How a Water Softener Works

The performance of a water softener is dependent on two key components; a resin bed that cleans the water and precision equipment that cleans the resin. The two most significant elements that differentiate one softener from another is the volume of resin and the type of control valve.

The resin tank: contains media called resin. The resin attracts and collects minerals from hard water. Once the resin is saturated with hardness minerals it must be cleaned and regenerated. Once regenerated, the resin is ready to remove more minerals from the water.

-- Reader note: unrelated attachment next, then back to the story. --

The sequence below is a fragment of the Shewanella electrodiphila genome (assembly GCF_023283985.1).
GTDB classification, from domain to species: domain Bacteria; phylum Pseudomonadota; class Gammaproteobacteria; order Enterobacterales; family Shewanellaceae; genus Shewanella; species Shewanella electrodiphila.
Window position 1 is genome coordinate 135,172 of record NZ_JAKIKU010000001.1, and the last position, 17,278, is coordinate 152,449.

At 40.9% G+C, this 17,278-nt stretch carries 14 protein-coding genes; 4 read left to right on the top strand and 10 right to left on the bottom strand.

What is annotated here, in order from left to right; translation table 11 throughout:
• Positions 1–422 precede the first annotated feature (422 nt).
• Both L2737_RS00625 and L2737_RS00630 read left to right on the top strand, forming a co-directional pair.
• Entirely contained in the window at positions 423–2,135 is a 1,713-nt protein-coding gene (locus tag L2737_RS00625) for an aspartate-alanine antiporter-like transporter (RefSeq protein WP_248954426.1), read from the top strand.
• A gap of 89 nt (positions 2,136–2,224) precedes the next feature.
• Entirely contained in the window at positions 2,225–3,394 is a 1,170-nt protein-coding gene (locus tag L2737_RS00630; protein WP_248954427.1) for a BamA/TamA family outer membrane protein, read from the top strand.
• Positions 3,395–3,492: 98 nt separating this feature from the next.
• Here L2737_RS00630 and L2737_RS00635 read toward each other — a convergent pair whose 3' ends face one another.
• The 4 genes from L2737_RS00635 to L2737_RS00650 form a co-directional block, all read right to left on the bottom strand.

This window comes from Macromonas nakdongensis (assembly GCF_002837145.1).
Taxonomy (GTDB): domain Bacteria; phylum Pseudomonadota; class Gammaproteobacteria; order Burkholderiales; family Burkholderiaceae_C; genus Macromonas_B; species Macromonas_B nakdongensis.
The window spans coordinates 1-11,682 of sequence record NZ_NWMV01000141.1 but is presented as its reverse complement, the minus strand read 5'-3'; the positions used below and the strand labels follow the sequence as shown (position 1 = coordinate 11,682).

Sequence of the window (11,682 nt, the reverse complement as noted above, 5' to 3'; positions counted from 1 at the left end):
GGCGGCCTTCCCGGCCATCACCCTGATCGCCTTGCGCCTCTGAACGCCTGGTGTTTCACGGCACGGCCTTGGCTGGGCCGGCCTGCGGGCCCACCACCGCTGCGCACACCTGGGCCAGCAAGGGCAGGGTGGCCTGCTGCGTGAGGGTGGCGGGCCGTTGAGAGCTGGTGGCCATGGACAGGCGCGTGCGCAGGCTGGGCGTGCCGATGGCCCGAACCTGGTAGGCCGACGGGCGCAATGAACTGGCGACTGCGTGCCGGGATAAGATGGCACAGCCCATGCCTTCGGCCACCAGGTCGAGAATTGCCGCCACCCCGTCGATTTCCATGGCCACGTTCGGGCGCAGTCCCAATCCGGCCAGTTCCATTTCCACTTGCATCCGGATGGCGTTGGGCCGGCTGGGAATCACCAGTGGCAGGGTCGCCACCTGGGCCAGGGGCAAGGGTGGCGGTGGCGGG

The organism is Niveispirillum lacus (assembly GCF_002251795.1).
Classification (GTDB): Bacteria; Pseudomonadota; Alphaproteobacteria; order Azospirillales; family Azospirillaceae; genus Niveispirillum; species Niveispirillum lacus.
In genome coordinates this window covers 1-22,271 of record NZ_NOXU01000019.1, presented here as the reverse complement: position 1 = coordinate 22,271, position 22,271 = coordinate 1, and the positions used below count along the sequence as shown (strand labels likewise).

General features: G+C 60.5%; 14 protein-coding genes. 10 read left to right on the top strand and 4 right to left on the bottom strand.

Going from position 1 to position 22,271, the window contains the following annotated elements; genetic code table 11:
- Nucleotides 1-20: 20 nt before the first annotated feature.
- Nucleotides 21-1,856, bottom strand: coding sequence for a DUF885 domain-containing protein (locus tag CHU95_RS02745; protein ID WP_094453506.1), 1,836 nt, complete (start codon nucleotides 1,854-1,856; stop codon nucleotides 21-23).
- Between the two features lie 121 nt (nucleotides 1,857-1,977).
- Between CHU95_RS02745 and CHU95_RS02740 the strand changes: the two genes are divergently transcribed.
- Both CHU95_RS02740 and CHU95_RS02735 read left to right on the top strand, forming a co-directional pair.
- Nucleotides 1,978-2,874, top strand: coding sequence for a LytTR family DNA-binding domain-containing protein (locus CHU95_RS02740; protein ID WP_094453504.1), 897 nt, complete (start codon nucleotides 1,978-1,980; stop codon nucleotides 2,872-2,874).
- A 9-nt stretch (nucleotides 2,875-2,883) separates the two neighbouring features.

The control valve: routes the water flow through the system and controls the operating cycle. Hard water passes through the resin bed to become soft. During regeneration, water flow is reversed to clean the resin bed. Brine is pulled in and then rinsed out to regenerate the resin, preparing it to soften more water. The brine tank is then refilled with fresh water for future cycles.

The brine tank: stores salt and water to make brine which is used for regenerating the resin. Resin can be regenerated with sodium from salt or potassium from potassium chloride.